Contact: Brenon Daly
Continuing to broaden its portfolio beyond its core commission-calculation offering, Callidus Software recently reached across the Pacific Ocean to snag early-stage learning management system (LMS) vendor Litmos. Based in New Zealand, Litmos had yet to raise any outside capital but had nonetheless drawn in more than 150 customers, which likely put revenue in the mid-single digits of millions of dollars. The acquisition should help Callidus in two main areas: in-application training and mobile learning.
In that way, Callidus’ move is unlike many of the other noteworthy deals over the past year in the LMS market, which has been dominated by talent management providers buying their way into the training and education space. Last September, for instance, Taleo picked up longtime partner Learn.com for $125m, while in April rival SuccessFactors paid $290m for Plateau Systems. Over the past year, we’ve tallied more than $1.8bn worth of spending on LMS deals.
Undoubtedly, the acquisition of Litmos won’t add much to the total spending in the sector. But the transaction is nonetheless significant for Callidus, particularly as more and more sales activity is done in the field. (Litmos can be used not only to update sales records and provide onsite sales coaching, but also to give training courses.) And Callidus may not be done buying. The company recently netted about $60m through a convertible offering, and we understand that it may well put some of those proceeds to work on another purchase in the next month or so
Contact: Brenon Daly
Plateau Systems certainly got a peak price from SuccessFactors. At $290m, the cash-and-stock acquisition is the largest purchase of a privately held human capital management (HCM) vendor. In fact, the pending purchase of Plateau is larger than a half-dozen acquisitions of public HCM companies we have recorded in recent years.
Similarly, the deal – which is roughly three times more than SuccessFactors had spent, collectively, on M&A – also stands out when compared to the two most-significant transactions in the learning management software (LMS) market where Plateau does its business.
Earlier this year, private equity-backed SumTotal Systems paid an estimated $150m for GeoLearning while a half-year ago, SuccessFactors’ direct rival Taleo handed over $125m for Learn.com. Just as those two deals have a lower aggregate price than Plateau’s price, publicly traded LMS vendor Saba Software actually garners a lower valuation on the market ($270m) than Plateau is set to receive in its sale.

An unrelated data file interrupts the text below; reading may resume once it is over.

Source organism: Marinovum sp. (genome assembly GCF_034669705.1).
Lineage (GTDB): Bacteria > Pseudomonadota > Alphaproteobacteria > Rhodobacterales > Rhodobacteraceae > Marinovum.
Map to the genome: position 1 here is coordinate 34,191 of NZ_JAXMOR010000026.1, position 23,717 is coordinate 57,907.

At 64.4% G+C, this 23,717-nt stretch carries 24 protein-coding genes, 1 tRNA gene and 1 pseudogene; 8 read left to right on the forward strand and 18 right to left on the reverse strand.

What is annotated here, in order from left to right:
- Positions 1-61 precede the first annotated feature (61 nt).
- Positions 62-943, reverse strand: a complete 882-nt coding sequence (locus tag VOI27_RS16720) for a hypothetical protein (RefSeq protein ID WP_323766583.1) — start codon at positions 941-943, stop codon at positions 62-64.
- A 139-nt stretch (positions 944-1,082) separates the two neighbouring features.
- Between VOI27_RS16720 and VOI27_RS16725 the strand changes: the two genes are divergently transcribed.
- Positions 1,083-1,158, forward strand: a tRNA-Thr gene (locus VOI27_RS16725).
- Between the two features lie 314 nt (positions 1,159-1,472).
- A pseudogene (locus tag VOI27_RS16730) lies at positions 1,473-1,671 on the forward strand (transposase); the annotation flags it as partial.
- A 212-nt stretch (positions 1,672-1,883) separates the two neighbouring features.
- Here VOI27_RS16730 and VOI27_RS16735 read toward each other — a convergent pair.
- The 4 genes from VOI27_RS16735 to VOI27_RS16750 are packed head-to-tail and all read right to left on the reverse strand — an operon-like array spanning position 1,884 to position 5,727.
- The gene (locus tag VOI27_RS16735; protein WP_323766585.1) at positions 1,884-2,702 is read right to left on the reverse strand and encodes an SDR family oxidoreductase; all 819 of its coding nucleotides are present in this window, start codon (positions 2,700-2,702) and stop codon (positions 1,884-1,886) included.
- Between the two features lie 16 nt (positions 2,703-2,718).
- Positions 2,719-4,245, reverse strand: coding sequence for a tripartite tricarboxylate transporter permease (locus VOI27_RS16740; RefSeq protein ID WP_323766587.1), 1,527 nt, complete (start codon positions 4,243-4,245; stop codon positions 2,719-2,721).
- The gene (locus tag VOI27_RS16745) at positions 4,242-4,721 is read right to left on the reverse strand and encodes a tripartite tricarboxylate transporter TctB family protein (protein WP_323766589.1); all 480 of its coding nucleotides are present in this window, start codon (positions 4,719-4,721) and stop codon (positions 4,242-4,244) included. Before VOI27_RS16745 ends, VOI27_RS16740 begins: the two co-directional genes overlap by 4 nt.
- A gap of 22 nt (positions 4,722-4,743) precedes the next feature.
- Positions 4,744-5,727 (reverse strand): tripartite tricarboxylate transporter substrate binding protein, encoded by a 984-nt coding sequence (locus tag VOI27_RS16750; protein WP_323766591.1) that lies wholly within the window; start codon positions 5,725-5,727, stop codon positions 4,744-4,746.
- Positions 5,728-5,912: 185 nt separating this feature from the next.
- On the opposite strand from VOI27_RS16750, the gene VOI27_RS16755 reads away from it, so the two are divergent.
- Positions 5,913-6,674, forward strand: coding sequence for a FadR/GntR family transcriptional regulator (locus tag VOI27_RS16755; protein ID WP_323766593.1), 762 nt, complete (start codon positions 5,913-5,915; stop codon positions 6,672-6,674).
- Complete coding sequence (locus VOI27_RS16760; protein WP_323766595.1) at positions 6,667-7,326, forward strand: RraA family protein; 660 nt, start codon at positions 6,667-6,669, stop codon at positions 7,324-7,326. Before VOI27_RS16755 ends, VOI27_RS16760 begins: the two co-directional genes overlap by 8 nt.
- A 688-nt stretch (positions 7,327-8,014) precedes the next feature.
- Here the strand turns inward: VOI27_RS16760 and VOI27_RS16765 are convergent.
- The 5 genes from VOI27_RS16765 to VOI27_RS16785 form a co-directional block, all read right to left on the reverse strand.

Contact: Brenon Daly
While the employment market may still be sluggish, the market for software that helps companies with their employees is bustling. We recently noted that both the number of deals and spending in the human capital management (HCM) market so far this year is rivaling the records set when the overall M&A market was much healthier. Add to that, there’s even an HCM vendor that’s eyeing the other exit: Cornerstone OnDemand filed to go public two weeks ago, one of the few tech companies that’s willing to brave the chilly IPO market.
As to what’s the next likely deal in the HCM market, recent indications have pointed toward a sale of GeoLearning. (We understand that the Des Moines, Iowa-based company has retained Raymond James & Associates to advise it on a process.) Founded in 1997 by current CEO Frank Russell, GeoLearning sells its learning management software (LMS) through both a hosted and on-demand model to more than 700 customers. In February 2008, GeoLearning took in its first and only institutional money – a $31m investment from Volition Capital, which was known as Fidelity Ventures at the time.
A little more than a month ago, fellow LMS startup Learn.com got snapped up by Taleo for $125m. Sources have indicated that ADP may have been the initial bidder for Learn.com, looking to add to the half-dozen HCM acquisitions the services giant has already done. We would expect ADP to at least look closely at GeoLearning. But from our perspective, the more likely acquirer for GeoLearning is SuccessFactors. The two companies have had an integrated offering on the market for more than four years, and continue as close partners. We gather that GeoLearning is slightly larger than Learn.com, which was running at about $30m in sales.